The Medical Malpractice Claim


The Party

The plaintiff is or was the patient, or a legally designated party acting on the behalf of the patient, or in the case of a wrongful death suit the executor or administrator of a deceased patient's estate.

The defendant is the health care provider. Although a 'heath care provider' usually refers to a physician, the term includes any medical care provider, including dentists, nurses, and therapists. As illustrated in Columbia Medical Center of Las Colinas v Bush , 122 S.W. 3d 835(Tex. 2003), "following orders" may not protect nurses and other non-physicians from liability when committing negligent acts. Relying on vicarious liability or direct corporate negligence, which was founded in the case of Dany Decell, CEO, claims may also be brought against hospitals, clinics, managed care organizations or medical corporations for the mistakes of their employees.

Elements of the case

A plaintiff must establish all four elements of the tort of negligence for a successful medical malpractice claim. A duty was owed: a legal duty exists whenever a hospital or health care provider undertakes care or treatment of a patient.

1. A duty was breached: the provider failed to conform to relevant standard care.

2. The breach caused an injury: The breach of duty was a proximate cause of the injury.

3. Damage: Without damage (losses which maybe pecuniary or emotional), there is no basis for a claim, regardless of whether the medical provider was negligent. Likewise, damage can occur without negligence, for example, when someone dies from a fatal disease.

The trial

Like all other cases, the plaintiff or their attorney files a lawsuit in a court with appropriate jurisdiction. Between the filing of suit and the trial, the parties are required to share information through discovery. Such information includes interrogatories, requests for documents and deposition. If both parties agree, the case may be settled pre-trail on negotiated terms. If the parties cannot agree, the case will proceed to trial.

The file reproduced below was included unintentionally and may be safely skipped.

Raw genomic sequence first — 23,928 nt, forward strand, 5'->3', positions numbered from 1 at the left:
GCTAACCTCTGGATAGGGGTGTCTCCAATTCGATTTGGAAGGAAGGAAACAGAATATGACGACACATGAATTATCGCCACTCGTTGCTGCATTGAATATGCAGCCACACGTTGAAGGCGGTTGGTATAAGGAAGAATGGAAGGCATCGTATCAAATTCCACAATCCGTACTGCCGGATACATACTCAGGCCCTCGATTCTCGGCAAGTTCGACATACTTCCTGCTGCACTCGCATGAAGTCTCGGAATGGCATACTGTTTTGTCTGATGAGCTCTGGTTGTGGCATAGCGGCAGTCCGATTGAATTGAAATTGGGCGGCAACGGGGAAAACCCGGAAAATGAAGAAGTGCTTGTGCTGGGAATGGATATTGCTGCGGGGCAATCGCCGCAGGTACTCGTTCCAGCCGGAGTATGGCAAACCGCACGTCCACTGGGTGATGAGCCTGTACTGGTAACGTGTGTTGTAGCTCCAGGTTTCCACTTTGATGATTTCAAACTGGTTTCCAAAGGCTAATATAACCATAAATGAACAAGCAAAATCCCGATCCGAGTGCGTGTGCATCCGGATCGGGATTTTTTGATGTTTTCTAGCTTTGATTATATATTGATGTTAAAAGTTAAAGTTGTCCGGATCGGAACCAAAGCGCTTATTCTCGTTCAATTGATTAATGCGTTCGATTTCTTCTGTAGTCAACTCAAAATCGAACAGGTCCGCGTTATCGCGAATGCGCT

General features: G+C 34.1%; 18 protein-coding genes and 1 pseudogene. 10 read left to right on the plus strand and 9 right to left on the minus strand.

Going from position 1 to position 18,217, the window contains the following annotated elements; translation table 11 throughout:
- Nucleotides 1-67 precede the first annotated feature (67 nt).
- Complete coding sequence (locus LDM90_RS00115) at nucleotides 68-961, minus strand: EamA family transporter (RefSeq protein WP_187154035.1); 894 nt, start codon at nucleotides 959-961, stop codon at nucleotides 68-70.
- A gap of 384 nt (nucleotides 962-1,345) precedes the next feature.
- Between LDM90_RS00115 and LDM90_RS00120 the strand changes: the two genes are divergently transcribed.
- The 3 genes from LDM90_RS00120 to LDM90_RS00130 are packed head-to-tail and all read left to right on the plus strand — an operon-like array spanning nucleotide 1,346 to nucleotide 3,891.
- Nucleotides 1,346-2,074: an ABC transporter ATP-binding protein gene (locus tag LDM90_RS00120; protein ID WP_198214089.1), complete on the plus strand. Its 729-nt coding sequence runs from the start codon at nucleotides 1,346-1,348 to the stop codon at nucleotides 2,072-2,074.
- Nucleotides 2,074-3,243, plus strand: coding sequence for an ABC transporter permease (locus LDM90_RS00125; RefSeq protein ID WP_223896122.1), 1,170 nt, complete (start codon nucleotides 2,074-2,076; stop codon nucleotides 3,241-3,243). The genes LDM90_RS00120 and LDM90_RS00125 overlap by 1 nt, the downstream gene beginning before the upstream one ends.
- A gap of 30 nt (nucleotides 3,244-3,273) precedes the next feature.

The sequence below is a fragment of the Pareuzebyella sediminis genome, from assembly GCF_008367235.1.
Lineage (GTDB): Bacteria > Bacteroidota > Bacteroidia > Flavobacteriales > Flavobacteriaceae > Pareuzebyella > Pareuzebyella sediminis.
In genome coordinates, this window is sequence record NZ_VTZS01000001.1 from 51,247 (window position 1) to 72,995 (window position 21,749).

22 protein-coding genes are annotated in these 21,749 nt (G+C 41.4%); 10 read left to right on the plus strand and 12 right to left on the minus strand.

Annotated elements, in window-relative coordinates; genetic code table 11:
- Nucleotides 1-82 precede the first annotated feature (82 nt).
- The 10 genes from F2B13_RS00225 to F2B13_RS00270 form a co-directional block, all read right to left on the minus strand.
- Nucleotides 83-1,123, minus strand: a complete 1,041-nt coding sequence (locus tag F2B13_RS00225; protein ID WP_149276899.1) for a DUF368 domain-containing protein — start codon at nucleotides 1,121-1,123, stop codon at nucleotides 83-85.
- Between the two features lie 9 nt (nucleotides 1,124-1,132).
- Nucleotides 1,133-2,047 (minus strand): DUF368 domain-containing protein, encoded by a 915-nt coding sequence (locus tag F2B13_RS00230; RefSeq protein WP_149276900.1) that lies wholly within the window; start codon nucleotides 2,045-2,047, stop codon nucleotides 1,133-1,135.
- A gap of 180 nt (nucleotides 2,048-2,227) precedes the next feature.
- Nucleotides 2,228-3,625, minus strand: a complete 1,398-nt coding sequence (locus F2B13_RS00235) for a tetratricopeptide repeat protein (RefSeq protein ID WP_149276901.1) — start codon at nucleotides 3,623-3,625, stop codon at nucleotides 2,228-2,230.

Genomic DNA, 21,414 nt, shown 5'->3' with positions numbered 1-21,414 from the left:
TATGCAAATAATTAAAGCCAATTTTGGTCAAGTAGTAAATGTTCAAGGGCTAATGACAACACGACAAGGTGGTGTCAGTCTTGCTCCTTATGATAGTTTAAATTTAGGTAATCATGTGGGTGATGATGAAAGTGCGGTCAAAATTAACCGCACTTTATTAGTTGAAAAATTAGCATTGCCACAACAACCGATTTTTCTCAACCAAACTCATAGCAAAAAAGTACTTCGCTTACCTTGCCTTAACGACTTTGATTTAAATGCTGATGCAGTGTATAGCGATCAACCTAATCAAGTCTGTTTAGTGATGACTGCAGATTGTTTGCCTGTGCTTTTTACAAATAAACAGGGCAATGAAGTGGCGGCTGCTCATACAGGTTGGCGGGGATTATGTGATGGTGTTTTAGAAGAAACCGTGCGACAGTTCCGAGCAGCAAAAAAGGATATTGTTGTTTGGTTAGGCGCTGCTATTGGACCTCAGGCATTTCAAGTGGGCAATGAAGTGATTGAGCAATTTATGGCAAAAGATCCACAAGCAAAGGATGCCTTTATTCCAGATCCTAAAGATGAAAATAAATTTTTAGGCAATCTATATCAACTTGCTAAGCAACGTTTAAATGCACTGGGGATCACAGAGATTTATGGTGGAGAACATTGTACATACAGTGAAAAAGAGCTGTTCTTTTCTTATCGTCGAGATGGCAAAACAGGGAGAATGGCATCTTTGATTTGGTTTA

The plaintiff has the burden of proof to prove all the elements by a preponderance of evidence. At trial, both parties will usually present experts to testify as to the standard of care required, and other technical issues. The fact-finder (judge or jury) must then weigh all the evidence and determine which side is most credible.

Doctors are entrusted to take care of us when we're injured, treat us when we're sick, and maintain a standard of care, so as to "do no harm". Unfortunately, doctors make mistakes, and when they do, serious injuries can occur. It is these cases that the law provides a means of granting the injured person compensation to help them become "whole". This means, in a nutshell, medical malpractice victims have the right to file a lawsuit against the negligent doctor, and receive monetary compensation to cover all expenses, pain and suffering, loss of enjoyment of life, and lost current and future income.